Skeptics, a group that met mainly online to research and challenge questionable speculations. His efforts revealed flaws in the arguments of those who sought to discredit the work of anthropologists who discovered the skeleton of “Lucy,” a hominid species. “It got to the point where we’d confront them at their lectures and say, ‘Not only do you know this is not true, but we also corrected you in your last lecture, so we’re tracking you now,’” he recalls. “It was incredibly embarrassing for them, and eventually they were forced to abandon the claim.” In the late 1990s, while attending a lecture by a dubious scientific authority, Stromberg was reminded of his youthful interest in the Coso Artifact. “[The lecturer] was saying that its existence completely overturns what we know about history and evolution,” he says. “And I thought, ‘That is quite a remarkable claim to make.’” He was officially on the case, the only problem being that the original artifact hadn’t been seen for decades. Undeterred, Stromberg examined X-ray images dating from the artifact’s discovery in 1961. In September 1999, Stromberg contacted members of the Spark Plug Collectors of America, who verified that the embedded object was indeed a spark plug manufactured by Champion in the early 20th century. How, then, did a man-made item end up in the center of an ancient geode? Turns out it wasn’t so ancient. Stromberg’s research uncovered that the Coso Range site was home to a mining operation in the 1920s. A spark plug from mining machinery had been coated in a thick buildup of sedimentary matter through a process known as concretion, which can occur in the span of a few years, rather than millennia. Mystery solved. His explanation widely accepted, Stromberg stepped away from sleuthing to spend more time with his wife, Justine, and sons Joshua and Caleb. After 15 years with Microsoft, he went on to hold positions across a wide variety of industries, from advertising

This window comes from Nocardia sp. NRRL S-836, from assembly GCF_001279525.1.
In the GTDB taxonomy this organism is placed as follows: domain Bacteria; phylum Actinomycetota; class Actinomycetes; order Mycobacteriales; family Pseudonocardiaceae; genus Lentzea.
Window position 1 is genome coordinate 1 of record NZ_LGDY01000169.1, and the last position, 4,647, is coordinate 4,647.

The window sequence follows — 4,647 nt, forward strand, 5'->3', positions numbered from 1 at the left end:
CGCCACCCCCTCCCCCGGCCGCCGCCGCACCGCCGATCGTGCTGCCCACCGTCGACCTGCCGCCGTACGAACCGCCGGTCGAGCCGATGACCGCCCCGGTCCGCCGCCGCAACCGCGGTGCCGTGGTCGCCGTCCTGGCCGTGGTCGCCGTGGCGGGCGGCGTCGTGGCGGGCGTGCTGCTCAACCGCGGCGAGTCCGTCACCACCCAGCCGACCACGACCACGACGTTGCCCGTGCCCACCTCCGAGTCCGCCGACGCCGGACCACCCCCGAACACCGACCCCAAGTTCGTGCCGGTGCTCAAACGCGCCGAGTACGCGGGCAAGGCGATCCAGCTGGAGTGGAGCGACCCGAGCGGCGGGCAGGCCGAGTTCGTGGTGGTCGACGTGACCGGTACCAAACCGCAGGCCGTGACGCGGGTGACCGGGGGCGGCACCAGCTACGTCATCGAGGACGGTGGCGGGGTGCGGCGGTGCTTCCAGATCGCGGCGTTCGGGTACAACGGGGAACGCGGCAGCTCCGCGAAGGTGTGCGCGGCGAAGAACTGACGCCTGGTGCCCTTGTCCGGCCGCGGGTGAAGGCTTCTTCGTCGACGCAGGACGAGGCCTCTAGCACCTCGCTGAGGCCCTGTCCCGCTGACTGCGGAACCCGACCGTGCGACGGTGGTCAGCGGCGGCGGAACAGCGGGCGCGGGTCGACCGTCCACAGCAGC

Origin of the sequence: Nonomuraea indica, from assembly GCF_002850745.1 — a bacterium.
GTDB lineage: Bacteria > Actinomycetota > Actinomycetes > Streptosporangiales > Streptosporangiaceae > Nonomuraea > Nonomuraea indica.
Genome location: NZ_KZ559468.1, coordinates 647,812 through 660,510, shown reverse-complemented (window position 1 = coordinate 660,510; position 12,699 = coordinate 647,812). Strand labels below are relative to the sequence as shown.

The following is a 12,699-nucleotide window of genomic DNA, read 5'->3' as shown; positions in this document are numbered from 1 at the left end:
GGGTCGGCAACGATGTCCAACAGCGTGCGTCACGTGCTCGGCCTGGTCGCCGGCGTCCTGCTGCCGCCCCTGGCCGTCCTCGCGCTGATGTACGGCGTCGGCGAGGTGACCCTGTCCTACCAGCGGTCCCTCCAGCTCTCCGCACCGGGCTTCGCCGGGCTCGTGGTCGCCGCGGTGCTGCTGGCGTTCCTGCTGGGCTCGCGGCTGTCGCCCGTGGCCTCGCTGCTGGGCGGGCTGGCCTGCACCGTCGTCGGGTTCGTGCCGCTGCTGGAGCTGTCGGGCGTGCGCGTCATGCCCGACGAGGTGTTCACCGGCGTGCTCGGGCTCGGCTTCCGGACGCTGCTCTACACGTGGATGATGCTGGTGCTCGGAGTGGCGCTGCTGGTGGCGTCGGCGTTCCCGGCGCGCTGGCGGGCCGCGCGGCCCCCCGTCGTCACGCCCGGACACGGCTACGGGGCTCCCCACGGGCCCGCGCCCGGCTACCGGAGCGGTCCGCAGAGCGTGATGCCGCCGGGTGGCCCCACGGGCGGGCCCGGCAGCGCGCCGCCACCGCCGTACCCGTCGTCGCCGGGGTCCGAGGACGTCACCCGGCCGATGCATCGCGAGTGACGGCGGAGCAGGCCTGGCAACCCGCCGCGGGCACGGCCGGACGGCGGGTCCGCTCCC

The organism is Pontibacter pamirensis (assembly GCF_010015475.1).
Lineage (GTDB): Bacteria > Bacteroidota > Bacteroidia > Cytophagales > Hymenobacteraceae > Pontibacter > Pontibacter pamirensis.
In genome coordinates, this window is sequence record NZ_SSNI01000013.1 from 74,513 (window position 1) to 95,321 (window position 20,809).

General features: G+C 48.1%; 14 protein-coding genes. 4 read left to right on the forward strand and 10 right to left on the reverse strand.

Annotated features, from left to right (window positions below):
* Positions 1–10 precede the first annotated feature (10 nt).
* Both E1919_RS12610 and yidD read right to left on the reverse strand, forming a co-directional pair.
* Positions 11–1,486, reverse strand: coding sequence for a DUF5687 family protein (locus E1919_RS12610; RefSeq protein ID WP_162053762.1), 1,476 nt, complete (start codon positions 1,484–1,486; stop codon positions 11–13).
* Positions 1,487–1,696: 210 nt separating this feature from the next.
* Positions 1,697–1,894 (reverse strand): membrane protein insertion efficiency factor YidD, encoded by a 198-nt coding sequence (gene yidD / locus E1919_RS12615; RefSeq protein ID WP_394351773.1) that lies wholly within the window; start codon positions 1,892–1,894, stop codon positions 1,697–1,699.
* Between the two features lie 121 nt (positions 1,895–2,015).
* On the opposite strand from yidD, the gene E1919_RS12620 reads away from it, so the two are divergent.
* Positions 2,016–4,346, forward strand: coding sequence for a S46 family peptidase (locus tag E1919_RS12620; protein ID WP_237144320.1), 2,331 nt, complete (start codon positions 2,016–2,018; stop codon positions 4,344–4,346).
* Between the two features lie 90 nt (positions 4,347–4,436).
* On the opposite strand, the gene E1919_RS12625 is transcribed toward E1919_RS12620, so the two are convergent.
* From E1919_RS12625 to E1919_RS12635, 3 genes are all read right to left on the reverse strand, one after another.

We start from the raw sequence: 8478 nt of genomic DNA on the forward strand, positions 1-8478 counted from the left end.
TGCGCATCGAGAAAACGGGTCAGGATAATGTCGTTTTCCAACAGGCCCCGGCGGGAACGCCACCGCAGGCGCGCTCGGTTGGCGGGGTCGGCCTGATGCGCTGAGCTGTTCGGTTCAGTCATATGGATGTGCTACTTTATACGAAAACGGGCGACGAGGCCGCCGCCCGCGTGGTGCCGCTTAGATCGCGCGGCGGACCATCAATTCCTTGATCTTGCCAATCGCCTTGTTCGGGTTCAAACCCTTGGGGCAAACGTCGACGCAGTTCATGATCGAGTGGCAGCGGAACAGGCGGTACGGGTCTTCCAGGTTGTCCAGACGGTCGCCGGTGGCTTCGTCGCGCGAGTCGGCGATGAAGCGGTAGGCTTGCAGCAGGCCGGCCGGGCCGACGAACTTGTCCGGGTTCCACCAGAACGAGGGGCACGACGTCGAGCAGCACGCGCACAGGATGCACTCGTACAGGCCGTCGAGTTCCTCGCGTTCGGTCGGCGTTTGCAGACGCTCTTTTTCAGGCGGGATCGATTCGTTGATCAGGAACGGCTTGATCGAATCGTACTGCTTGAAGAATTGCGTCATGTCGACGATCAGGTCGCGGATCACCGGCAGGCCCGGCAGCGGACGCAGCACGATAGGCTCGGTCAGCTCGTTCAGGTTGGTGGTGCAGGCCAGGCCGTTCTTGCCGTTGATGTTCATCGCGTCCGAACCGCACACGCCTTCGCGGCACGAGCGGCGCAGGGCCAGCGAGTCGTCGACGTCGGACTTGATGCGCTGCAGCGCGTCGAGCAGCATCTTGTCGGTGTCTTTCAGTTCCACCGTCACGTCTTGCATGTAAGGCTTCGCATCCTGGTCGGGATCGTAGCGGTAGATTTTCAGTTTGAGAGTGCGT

to automobiles to healthcare. Today, he is setting up the quality assurance program for Logicworks, a cloud computing company based in New York, and recently returned to the city for his first visit after 30 years. Last spring, the family that had retained possession of the Coso Artifact for all these years wrote Stromberg to ask if he wanted to see it in person. “There was no way I could say no!” he says. His examination of the artifact confirmed what he’d proven 18 years before: This particular OOPArt had a very rational explanation. Renewed interest in the Coso Artifact led to its inclusion in the What Is Reality? exhibit at the Pacific Science Center in Seattle, and an article in The Seattle Times revisited Stromberg’s part in solving the mystery. It’s a proud legacy for this lifelong skeptic. “[The Coso Artifact] gave birth to the modern ‘out-of-place artifacts’ movement,” he says. “It was treated as the crown jewel of that genre. Now when I see people bringing up out-of-place artifacts on the internet, people say, ‘How do you know it’s not another Coso Artifact? What kind of due diligence did you do?’ People didn’t really ask these questions before. It’s possible that in the future we’ll dig up something that is truly amazing, but hopefully people will conduct due diligence before jumping to conclusions.”